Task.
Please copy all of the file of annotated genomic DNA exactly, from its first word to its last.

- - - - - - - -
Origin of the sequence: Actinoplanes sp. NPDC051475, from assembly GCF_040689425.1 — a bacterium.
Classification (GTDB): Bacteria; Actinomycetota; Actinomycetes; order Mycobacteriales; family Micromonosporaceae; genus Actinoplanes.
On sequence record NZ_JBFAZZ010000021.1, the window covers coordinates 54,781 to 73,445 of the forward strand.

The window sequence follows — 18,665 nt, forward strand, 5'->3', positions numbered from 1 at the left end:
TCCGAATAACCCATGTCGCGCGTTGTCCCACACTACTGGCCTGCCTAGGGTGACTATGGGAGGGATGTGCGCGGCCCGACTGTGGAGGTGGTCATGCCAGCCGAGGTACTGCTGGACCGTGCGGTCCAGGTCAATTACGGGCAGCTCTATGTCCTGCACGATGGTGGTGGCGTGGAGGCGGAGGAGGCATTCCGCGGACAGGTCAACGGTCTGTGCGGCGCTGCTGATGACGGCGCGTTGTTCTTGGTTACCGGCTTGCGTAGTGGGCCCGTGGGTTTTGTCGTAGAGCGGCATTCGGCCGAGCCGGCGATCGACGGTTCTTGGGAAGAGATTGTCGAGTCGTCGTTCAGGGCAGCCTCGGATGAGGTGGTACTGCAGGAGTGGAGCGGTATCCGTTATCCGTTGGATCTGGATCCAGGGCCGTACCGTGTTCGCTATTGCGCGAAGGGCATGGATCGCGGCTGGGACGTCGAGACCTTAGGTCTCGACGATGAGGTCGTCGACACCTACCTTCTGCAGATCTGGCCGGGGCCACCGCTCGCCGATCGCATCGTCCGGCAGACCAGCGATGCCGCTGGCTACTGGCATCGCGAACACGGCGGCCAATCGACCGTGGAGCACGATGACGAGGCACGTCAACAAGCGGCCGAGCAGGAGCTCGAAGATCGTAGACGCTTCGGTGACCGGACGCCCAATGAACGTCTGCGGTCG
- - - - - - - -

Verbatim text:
Origin of the sequence: Actinoplanes sp. NPDC051475, from assembly GCF_040689425.1 — a bacterium.
Classification (GTDB): Bacteria; Actinomycetota; Actinomycetes; order Mycobacteriales; family Micromonosporaceae; genus Actinoplanes.
On sequence record NZ_JBFAZZ010000021.1, the window covers coordinates 54,781 to 73,445 of the forward strand.

The window sequence follows — 18,665 nt, forward strand, 5'->3', positions numbered from 1 at the left end:
TCCGAATAACCCATGTCGCGCGTTGTCCCACACTACTGGCCTGCCTAGGGTGACTATGGGAGGGATGTGCGCGGCCCGACTGTGGAGGTGGTCATGCCAGCCGAGGTACTGCTGGACCGTGCGGTCCAGGTCAATTACGGGCAGCTCTATGTCCTGCACGATGGTGGTGGCGTGGAGGCGGAGGAGGCATTCCGCGGACAGGTCAACGGTCTGTGCGGCGCTGCTGATGACGGCGCGTTGTTCTTGGTTACCGGCTTGCGTAGTGGGCCCGTGGGTTTTGTCGTAGAGCGGCATTCGGCCGAGCCGGCGATCGACGGTTCTTGGGAAGAGATTGTCGAGTCGTCGTTCAGGGCAGCCTCGGATGAGGTGGTACTGCAGGAGTGGAGCGGTATCCGTTATCCGTTGGATCTGGATCCAGGGCCGTACCGTGTTCGCTATTGCGCGAAGGGCATGGATCGCGGCTGGGACGTCGAGACCTTAGGTCTCGACGATGAGGTCGTCGACACCTACCTTCTGCAGATCTGGCCGGGGCCACCGCTCGCCGATCGCATCGTCCGGCAGACCAGCGATGCCGCTGGCTACTGGCATCGCGAACACGGCGGCCAATCGACCGTGGAGCACGATGACGAGGCACGTCAACAAGCGGCCGAGCAGGAGCTCGAAGATCGTAGACGCTTCGGTGACCGGACGCCCAATGAACGTCTGCGGTCG